Deloitte’s quarterly report: SA’s business outlook shows signs of improvement


A quarterly report on South Australia’s business outlook says that the state’s output as part of the national economy will continue to drop from its current level of a little over 6%, according to the ABC.

Image credit: freedigitalphotos User: renjith krishnan
Image credit: freedigitalphotos User: renjith krishnan

However, it is not all doom and gloom for SA’s economy, as the Deloitte Access Economic report forecasts improvement in the housing construction sector and in retail sales, especially when adjusted for population growth.

It says the state’s growth over the long term should remain solid, averaging 2% annually over the next decade, down from nearly 3% in the previous two decades and still below the national growth rate.

Deloitte says commercial construction in SA remains subdued, but the engineering sector is being supported by road and rail projects and the prospect of the $1.5 billion Ceres wind farm.

The report also says that while the Olympic Dam mine expansion was put on ice, it remains a world-class resource and will proceed at some stage.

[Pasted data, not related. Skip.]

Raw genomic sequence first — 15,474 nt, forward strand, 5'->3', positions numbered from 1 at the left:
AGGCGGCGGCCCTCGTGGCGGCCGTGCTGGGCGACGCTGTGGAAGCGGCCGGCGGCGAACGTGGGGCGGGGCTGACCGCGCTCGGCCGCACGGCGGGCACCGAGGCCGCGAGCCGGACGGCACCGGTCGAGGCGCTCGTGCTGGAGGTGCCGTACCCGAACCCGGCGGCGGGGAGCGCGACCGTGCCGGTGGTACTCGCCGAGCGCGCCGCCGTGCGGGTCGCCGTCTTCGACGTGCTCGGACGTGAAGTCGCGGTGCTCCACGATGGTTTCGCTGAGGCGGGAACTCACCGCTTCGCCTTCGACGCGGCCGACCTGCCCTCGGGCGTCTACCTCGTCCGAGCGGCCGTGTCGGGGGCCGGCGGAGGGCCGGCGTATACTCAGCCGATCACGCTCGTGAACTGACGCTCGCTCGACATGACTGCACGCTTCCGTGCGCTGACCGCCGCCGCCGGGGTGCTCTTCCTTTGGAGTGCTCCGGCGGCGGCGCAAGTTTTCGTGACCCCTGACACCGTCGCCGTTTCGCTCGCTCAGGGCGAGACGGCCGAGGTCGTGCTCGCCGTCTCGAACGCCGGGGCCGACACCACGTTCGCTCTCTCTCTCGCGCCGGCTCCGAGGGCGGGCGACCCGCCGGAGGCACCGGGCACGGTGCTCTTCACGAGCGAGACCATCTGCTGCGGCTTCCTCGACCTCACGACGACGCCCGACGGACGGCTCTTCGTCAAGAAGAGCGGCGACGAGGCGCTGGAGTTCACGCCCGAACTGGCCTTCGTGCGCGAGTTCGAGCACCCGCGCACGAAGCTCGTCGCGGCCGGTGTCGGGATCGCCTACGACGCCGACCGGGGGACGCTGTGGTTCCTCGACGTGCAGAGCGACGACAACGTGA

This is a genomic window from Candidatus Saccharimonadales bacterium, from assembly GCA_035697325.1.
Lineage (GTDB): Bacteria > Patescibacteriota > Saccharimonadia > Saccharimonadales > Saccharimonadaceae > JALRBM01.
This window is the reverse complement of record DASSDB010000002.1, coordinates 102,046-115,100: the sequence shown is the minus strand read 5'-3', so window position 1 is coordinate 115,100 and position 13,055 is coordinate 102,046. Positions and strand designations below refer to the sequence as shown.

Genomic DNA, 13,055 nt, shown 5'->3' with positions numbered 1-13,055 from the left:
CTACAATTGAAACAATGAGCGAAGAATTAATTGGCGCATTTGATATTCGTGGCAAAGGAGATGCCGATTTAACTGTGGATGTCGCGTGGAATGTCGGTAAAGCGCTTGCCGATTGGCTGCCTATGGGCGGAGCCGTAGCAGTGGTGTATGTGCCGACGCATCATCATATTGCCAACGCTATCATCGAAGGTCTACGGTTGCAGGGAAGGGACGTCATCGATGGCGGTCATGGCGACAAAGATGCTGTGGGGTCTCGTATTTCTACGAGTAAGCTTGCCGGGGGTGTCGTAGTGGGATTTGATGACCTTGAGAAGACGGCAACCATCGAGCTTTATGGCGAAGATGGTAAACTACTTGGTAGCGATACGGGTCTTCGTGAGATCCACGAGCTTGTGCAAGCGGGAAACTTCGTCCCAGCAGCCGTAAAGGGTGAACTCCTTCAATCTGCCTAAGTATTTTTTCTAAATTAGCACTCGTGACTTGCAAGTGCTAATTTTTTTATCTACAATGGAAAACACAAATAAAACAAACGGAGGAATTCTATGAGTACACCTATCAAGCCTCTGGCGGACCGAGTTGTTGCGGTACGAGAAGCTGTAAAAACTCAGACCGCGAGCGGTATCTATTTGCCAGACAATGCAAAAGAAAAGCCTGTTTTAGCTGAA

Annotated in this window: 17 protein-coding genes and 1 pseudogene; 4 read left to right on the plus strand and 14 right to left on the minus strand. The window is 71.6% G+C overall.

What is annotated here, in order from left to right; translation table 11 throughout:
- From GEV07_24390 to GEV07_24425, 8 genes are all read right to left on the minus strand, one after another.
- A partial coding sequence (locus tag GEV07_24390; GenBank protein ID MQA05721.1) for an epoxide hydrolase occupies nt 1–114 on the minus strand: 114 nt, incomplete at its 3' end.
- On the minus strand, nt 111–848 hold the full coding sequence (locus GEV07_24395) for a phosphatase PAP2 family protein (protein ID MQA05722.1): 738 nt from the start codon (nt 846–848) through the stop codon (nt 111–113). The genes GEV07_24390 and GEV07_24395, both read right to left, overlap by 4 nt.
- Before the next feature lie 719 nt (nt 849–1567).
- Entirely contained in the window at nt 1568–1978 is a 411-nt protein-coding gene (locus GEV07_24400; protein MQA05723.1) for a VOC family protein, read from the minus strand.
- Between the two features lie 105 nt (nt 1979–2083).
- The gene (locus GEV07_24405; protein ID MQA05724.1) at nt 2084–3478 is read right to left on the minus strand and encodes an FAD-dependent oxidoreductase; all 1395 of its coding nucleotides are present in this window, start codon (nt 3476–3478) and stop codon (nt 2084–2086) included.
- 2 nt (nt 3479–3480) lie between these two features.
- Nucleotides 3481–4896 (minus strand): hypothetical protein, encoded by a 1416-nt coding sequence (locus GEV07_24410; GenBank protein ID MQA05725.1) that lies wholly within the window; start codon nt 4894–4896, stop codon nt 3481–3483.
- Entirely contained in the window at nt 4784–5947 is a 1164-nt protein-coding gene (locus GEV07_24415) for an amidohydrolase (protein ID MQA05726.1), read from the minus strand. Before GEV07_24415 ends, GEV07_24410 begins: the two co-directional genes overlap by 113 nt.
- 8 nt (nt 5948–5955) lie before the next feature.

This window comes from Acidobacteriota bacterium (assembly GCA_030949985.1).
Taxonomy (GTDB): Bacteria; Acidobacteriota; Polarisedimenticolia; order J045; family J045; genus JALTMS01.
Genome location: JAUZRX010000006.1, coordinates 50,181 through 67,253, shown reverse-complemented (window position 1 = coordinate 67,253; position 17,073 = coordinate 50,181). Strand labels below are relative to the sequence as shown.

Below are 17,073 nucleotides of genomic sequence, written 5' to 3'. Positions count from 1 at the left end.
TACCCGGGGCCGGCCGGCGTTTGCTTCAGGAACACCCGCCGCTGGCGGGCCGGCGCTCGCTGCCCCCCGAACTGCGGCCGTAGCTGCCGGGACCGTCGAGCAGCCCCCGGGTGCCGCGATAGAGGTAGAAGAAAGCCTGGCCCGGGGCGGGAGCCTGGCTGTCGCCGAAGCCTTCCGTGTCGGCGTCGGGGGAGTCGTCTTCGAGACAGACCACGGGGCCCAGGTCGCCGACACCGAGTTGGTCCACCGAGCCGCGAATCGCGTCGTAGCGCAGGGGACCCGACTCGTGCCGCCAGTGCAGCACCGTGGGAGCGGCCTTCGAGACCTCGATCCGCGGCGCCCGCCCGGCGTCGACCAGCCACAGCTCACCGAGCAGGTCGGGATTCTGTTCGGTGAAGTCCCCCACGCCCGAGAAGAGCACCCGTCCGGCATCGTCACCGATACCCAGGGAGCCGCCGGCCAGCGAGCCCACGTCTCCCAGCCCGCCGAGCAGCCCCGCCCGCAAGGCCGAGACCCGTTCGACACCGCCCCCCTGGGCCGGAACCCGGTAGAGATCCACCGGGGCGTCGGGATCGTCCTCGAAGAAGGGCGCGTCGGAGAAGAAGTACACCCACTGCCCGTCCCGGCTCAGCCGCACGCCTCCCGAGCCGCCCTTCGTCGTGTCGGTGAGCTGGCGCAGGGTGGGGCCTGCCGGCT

It also says fears of domino effects from Holden’s manufacturing demise in Adelaide are being blown out of proportion.

“The number of jobs directly lost in South Australia as a result of Holden ending its local manufacturing operations is likely to be less than 2000 people,” it said.

“Although that is undoubtedly a disaster for the individuals involved it isn’t a disaster when measured against the state’s employment base of 800,000 people.”

The quarterly report says the jobless rate appears to have peaked and that the Air Warfare Destroyer program is expected to see its peak employment in the next year or two.

Treasurer Tom Koutsantonis said the outlook report showed South Australia’s economy was a much better position than some people realised, while opposition Leader Steven Marshall said it showed Tasmania’s economic growth was forecasted to outperform South Australia’s over the next five years.